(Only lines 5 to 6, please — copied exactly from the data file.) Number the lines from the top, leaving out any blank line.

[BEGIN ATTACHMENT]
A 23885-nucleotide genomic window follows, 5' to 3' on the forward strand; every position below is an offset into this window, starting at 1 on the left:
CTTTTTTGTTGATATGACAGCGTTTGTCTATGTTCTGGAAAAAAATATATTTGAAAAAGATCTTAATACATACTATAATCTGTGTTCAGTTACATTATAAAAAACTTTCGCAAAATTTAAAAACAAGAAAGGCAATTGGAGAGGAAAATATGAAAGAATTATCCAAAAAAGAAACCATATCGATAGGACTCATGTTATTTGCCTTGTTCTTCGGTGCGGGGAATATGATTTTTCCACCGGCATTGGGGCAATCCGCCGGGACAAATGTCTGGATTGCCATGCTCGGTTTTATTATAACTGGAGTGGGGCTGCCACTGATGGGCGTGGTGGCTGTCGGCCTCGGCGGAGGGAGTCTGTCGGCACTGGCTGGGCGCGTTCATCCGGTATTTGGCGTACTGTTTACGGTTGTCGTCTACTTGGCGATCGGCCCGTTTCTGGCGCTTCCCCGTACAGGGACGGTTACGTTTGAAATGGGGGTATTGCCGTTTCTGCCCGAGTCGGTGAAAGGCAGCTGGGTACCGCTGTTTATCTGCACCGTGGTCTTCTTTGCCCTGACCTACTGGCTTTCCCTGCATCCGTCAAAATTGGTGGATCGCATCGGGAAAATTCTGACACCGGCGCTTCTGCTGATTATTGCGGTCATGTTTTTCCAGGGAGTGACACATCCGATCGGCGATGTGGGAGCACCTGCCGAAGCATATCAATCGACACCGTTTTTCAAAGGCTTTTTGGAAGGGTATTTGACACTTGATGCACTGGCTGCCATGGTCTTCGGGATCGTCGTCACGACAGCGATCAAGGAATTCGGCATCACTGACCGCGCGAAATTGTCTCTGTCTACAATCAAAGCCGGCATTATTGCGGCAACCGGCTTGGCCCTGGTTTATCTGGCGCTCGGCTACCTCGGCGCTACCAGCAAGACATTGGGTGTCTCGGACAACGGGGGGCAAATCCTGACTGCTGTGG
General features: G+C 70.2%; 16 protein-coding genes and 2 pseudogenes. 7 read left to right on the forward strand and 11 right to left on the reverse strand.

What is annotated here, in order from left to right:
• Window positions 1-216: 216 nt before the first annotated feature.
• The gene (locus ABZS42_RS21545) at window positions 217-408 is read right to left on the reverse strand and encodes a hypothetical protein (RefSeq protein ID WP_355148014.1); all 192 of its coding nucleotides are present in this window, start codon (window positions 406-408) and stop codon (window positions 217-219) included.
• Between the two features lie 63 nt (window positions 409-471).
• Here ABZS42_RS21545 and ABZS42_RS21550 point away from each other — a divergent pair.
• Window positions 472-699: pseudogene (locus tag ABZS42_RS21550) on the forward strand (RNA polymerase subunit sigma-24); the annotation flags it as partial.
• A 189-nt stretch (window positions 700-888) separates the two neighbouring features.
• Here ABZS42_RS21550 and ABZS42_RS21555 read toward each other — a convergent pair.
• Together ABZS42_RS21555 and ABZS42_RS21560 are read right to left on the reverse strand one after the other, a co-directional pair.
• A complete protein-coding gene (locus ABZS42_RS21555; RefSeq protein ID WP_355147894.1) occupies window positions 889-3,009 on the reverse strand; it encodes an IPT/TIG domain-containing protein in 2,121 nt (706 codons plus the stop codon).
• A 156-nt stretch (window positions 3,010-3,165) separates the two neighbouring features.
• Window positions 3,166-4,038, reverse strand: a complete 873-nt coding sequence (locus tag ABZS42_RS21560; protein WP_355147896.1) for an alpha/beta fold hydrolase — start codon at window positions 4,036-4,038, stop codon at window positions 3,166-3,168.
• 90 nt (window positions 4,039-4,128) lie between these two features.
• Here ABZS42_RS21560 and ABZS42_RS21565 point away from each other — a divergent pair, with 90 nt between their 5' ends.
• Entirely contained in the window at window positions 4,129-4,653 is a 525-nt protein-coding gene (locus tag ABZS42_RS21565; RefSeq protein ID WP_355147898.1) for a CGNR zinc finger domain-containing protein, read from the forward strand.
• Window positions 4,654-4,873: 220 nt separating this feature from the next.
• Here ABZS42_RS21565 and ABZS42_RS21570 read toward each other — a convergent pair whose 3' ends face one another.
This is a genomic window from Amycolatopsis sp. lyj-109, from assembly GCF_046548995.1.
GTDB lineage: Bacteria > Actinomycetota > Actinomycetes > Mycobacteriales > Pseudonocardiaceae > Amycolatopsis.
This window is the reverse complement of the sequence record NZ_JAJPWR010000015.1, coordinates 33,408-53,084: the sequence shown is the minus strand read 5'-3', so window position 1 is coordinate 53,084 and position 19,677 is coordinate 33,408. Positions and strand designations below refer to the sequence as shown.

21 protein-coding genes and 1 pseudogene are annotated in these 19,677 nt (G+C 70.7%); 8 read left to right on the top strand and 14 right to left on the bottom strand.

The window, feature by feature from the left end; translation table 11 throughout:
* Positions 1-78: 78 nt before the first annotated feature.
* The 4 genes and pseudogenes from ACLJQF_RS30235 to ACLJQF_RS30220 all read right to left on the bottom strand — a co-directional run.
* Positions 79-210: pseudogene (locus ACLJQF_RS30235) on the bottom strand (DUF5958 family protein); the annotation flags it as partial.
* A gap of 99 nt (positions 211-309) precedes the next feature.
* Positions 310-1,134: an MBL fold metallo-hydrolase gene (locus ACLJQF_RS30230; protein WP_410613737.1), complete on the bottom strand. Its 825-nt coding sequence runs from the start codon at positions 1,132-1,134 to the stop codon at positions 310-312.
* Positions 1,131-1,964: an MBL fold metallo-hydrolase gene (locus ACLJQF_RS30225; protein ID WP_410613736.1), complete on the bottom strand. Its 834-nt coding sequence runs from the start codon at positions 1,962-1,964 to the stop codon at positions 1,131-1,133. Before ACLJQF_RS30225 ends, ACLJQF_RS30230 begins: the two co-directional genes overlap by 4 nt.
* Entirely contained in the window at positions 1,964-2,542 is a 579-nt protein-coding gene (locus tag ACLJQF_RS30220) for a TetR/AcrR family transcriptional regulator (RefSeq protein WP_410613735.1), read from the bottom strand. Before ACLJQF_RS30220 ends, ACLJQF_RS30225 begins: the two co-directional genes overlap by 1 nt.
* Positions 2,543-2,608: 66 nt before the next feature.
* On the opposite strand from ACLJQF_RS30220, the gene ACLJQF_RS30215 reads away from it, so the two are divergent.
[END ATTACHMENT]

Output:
• Window positions 1-216: 216 nt before the first annotated feature.
• The gene (locus ABZS42_RS21545) at window positions 217-408 is read right to left on the reverse strand and encodes a hypothetical protein (RefSeq protein ID WP_355148014.1); all 192 of its coding nucleotides are present in this window, start codon (window positions 406-408) and stop codon (window positions 217-219) included.